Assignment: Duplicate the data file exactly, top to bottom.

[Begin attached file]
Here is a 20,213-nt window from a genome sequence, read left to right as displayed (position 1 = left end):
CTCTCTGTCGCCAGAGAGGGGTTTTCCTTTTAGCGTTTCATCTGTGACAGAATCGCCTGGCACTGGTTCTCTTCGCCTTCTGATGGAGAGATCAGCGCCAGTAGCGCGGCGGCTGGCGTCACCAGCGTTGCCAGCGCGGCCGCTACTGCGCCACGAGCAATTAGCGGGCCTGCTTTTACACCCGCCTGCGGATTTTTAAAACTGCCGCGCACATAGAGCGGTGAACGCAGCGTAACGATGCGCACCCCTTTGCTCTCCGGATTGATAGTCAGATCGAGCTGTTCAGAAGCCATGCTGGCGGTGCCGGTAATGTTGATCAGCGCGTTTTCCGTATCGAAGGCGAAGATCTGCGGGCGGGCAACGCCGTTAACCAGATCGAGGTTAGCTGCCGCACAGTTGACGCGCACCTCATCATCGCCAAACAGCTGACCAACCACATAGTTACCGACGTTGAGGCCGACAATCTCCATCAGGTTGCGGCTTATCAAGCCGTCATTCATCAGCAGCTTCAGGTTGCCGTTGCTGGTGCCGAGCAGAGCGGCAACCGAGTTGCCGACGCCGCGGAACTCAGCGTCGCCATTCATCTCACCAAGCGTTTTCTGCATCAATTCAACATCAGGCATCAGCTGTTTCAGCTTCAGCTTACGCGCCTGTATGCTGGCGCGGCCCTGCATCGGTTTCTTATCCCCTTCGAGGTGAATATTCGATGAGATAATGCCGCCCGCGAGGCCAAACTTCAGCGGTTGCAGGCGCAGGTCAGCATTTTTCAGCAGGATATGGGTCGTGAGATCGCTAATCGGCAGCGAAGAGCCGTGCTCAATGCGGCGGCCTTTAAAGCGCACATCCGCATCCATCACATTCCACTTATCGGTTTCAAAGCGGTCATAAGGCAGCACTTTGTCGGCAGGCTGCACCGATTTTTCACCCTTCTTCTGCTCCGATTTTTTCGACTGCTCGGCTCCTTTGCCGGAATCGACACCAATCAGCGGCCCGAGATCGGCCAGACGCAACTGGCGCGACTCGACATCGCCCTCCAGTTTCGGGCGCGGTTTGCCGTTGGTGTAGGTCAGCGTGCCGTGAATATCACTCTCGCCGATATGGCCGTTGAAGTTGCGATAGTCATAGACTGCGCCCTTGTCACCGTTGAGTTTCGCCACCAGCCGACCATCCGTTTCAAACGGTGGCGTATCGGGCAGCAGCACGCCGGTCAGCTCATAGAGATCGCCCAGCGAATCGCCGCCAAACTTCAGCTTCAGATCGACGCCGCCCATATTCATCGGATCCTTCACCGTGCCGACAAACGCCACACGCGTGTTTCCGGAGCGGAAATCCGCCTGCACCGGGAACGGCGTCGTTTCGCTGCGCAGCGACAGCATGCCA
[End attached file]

Here is a 20,213-nt window from a genome sequence, read left to right as displayed (position 1 = left end):
CTCTCTGTCGCCAGAGAGGGGTTTTCCTTTTAGCGTTTCATCTGTGACAGAATCGCCTGGCACTGGTTCTCTTCGCCTTCTGATGGAGAGATCAGCGCCAGTAGCGCGGCGGCTGGCGTCACCAGCGTTGCCAGCGCGGCCGCTACTGCGCCACGAGCAATTAGCGGGCCTGCTTTTACACCCGCCTGCGGATTTTTAAAACTGCCGCGCACATAGAGCGGTGAACGCAGCGTAACGATGCGCACCCCTTTGCTCTCCGGATTGATAGTCAGATCGAGCTGTTCAGAAGCCATGCTGGCGGTGCCGGTAATGTTGATCAGCGCGTTTTCCGTATCGAAGGCGAAGATCTGCGGGCGGGCAACGCCGTTAACCAGATCGAGGTTAGCTGCCGCACAGTTGACGCGCACCTCATCATCGCCAAACAGCTGACCAACCACATAGTTACCGACGTTGAGGCCGACAATCTCCATCAGGTTGCGGCTTATCAAGCCGTCATTCATCAGCAGCTTCAGGTTGCCGTTGCTGGTGCCGAGCAGAGCGGCAACCGAGTTGCCGACGCCGCGGAACTCAGCGTCGCCATTCATCTCACCAAGCGTTTTCTGCATCAATTCAACATCAGGCATCAGCTGTTTCAGCTTCAGCTTACGCGCCTGTATGCTGGCGCGGCCCTGCATCGGTTTCTTATCCCCTTCGAGGTGAATATTCGATGAGATAATGCCGCCCGCGAGGCCAAACTTCAGCGGTTGCAGGCGCAGGTCAGCATTTTTCAGCAGGATATGGGTCGTGAGATCGCTAATCGGCAGCGAAGAGCCGTGCTCAATGCGGCGGCCTTTAAAGCGCACATCCGCATCCATCACATTCCACTTATCGGTTTCAAAGCGGTCATAAGGCAGCACTTTGTCGGCAGGCTGCACCGATTTTTCACCCTTCTTCTGCTCCGATTTTTTCGACTGCTCGGCTCCTTTGCCGGAATCGACACCAATCAGCGGCCCGAGATCGGCCAGACGCAACTGGCGCGACTCGACATCGCCCTCCAGTTTCGGGCGCGGTTTGCCGTTGGTGTAGGTCAGCGTGCCGTGAATATCACTCTCGCCGATATGGCCGTTGAAGTTGCGATAGTCATAGACTGCGCCCTTGTCACCGTTGAGTTTCGCCACCAGCCGACCATCCGTTTCAAACGGTGGCGTATCGGGCAGCAGCACGCCGGTCAGCTCATAGAGATCGCCCAGCGAATCGCCGCCAAACTTCAGCTTCAGATCGACGCCGCCCATATTCATCGGATCCTTCACCGTGCCGACAAACGCCACACGCGTGTTTCCGGAGCGGAAATCCGCCTGCACCGGGAACGGCGTCGTTTCGCTGCGCAGCGACAGCATGCCA